Change the date: Locals have their say on Australia Day
The City of Melbourne’s residents and business owners support changing the date of Australia Day, after almost 60 per cent backed a move away from January 26.
A survey of more than 1600 locals and traders, held by phone between August 4 and 7, revealed that almost double the number of people backed a change compared with those who did not.
The independent poll showed that 59.8 per cent collectively supported moving the date, while 31.6 per cent did not.
A remaining 8.6 per cent of respondents expressed a neutral view.
The survey also highlighted that “women, people aged 49 and younger, and those with higher education levels were more likely to support the change of date for Australia Day”.
It was released as the key part of an “options paper” presented to councillors ahead of what was expected to be a lively debate at the September 6 Future Melbourne Committee meeting at Town Hall, which took place just after Southbank News went to print.
At the meeting, councillors were expected to decide on how to approach January 26 from 2023 onwards after Lord Mayor Sally Capp declared in July it was time to be “more decisive” around what happens on the day.
Councillors would consider, among a range of options, advocating to the federal government to change the date.
It acknowledged it was “not within the City of Melbourne’s authority to change Australia Day”, however it could opt to scrap council-run activities on the day.
The council would, however, continue to support and issue permits for events delivered by the state and federal governments in Melbourne on the day (including a citizenship ceremony).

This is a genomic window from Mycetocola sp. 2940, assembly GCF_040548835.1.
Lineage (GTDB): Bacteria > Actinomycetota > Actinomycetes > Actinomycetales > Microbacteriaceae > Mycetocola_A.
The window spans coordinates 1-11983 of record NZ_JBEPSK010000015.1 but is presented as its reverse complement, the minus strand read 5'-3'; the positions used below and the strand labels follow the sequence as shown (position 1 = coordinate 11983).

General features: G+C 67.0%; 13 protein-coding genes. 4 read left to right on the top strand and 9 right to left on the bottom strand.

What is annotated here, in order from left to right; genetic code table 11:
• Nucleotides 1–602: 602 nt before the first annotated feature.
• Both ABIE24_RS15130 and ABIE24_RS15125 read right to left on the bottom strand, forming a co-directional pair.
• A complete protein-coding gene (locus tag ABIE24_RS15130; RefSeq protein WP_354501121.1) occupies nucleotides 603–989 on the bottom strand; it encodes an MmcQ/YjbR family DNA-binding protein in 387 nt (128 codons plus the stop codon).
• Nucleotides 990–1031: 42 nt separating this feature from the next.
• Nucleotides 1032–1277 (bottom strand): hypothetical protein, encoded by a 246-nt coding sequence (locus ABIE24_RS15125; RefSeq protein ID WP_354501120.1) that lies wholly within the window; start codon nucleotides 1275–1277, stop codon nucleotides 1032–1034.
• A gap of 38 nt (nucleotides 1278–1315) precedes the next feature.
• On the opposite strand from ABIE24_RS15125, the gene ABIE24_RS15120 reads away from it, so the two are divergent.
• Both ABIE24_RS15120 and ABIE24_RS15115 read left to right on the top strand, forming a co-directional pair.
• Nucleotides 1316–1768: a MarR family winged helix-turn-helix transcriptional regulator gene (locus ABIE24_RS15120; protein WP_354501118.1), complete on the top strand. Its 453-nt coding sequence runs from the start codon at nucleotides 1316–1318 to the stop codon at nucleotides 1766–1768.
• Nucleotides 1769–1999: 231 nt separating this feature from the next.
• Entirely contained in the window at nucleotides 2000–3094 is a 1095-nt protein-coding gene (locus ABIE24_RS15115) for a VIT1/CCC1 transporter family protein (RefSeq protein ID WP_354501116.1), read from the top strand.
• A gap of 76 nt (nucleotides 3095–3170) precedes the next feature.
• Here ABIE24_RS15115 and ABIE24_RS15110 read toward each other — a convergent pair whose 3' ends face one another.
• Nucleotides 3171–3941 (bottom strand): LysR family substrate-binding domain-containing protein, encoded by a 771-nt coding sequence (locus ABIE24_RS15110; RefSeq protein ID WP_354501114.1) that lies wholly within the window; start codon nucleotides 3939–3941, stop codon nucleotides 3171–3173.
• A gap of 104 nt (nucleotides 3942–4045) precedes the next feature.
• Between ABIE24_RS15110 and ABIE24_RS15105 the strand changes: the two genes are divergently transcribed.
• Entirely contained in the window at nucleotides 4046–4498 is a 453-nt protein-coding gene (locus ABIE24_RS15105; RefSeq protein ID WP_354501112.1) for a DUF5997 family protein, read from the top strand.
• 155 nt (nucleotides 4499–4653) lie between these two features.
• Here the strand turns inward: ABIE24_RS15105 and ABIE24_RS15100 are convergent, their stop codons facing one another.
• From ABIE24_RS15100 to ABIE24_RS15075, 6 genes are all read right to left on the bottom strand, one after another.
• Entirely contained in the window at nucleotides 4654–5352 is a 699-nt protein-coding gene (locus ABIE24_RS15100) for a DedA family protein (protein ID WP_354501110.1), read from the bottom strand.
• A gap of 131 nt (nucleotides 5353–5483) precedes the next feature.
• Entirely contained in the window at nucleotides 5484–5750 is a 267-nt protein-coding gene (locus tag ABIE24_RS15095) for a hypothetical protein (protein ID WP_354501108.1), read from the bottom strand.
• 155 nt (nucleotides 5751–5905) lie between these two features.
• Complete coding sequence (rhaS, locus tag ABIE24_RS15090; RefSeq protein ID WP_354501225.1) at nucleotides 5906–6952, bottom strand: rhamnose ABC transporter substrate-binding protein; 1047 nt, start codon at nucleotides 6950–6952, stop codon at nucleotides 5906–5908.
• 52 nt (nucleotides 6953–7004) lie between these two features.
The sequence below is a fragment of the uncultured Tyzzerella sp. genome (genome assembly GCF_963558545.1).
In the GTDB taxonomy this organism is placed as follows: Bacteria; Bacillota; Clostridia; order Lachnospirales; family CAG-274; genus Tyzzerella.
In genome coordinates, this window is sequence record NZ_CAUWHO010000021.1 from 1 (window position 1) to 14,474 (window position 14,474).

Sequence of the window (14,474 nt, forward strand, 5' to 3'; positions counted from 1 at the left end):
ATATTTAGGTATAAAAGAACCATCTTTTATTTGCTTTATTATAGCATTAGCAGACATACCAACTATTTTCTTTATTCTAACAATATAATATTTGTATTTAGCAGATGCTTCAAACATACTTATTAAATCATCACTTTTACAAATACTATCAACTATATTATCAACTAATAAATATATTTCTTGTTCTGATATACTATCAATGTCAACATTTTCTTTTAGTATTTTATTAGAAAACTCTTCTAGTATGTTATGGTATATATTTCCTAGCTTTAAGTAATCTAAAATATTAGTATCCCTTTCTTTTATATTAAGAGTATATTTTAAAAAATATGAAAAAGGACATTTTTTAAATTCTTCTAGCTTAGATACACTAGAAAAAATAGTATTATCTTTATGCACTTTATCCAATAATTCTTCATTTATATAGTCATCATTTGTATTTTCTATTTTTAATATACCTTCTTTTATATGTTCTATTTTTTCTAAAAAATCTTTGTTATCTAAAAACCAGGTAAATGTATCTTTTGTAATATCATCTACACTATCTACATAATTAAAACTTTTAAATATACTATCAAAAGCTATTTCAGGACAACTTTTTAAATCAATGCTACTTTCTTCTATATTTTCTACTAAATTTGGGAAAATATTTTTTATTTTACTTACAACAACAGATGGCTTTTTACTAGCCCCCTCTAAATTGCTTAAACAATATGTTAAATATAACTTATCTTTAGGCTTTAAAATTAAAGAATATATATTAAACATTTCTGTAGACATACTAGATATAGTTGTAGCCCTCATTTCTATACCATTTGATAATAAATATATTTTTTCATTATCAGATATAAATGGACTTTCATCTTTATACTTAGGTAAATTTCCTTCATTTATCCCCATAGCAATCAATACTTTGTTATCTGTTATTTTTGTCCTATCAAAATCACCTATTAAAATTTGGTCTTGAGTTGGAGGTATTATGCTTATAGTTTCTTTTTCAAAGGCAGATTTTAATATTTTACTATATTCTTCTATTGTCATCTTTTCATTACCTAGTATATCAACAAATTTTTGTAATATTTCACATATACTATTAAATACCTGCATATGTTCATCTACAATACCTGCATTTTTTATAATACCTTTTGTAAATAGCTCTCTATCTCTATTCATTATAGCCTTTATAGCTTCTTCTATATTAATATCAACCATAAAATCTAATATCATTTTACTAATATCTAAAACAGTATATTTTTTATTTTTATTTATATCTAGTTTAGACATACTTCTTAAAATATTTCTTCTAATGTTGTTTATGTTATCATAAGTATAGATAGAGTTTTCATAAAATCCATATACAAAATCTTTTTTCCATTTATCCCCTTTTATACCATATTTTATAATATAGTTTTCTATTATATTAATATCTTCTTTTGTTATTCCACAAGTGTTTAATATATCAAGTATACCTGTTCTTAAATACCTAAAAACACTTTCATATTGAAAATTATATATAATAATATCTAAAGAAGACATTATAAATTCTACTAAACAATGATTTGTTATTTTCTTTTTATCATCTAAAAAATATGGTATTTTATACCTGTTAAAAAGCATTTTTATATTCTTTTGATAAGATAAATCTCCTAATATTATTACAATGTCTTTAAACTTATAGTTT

As it stands, the federal and state governments do not have a policy position on changing the date.
January 26 is the anniversary of Captain Arthur Phillip landing in Sydney Cove and raising the Union flag in 1788.
The date is controversial because it “celebrates” a painful part of Aboriginal and Torres Strait Islander history, and was sometimes referred to as “Invasion Day”.
When the options paper was voted for eight votes to zero by councillors on July 26, Cr Jason Chang abstained from the vote and argued “it was an issue for the federal government”.
He said the City of Melbourne should be more focused on local issues, a position backed by Victorian Opposition Leader Matthew Guy who urged the council to “stay in their lane”.
However, the Lord Mayor countered any claims it should stick to “roads, rates and rubbish” at the time, and argued that the council chambers were the exact domain the Australia Day issue should be debated.
“I believe that it’s important for local governments, as the level of government closest to our people, to be active participants in this important debate,” she said.
The state government has traditionally organised a range of activities within the city on January 26.
These include a flag raising ceremony at Melbourne Town Hall, a parade along Swanston St, a family festival in Kings Domain and a public fireworks display in Docklands.
During COVID-19 these events were disrupted, and all events were cancelled in 2021.
An Australia Day Concert was the only event held in 2022.
Should it vote to remove (council-run) Australia Day events from the calendar, the City of Melbourne would join Yarra, Darebin and Moreland councils in scrapping January 26 celebrations.
Yarra and Darebin councils previously also moved to not hold a citizenship ceremony on the day, and in response the Commonwealth Government removed these council’s powers to conduct citizenship ceremonies.
Key findings from 1600 residents/business owners:
- 59.8 per cent collectively support changing the date of Australia Day, compared with 31.6 per cent who do not
- 59.9 per cent indicated it was likely Australia Day would be moved from 26 January in the next 10 years
- 55.1 per cent believe that local councils should have citizenship ceremonies on Australia Day
- 31.3 per cent indicated activities that acknowledge Indigenous Australians should be held on Australia Day
*(Note: the survey found there was “little difference in the responses of residents and businesses”) •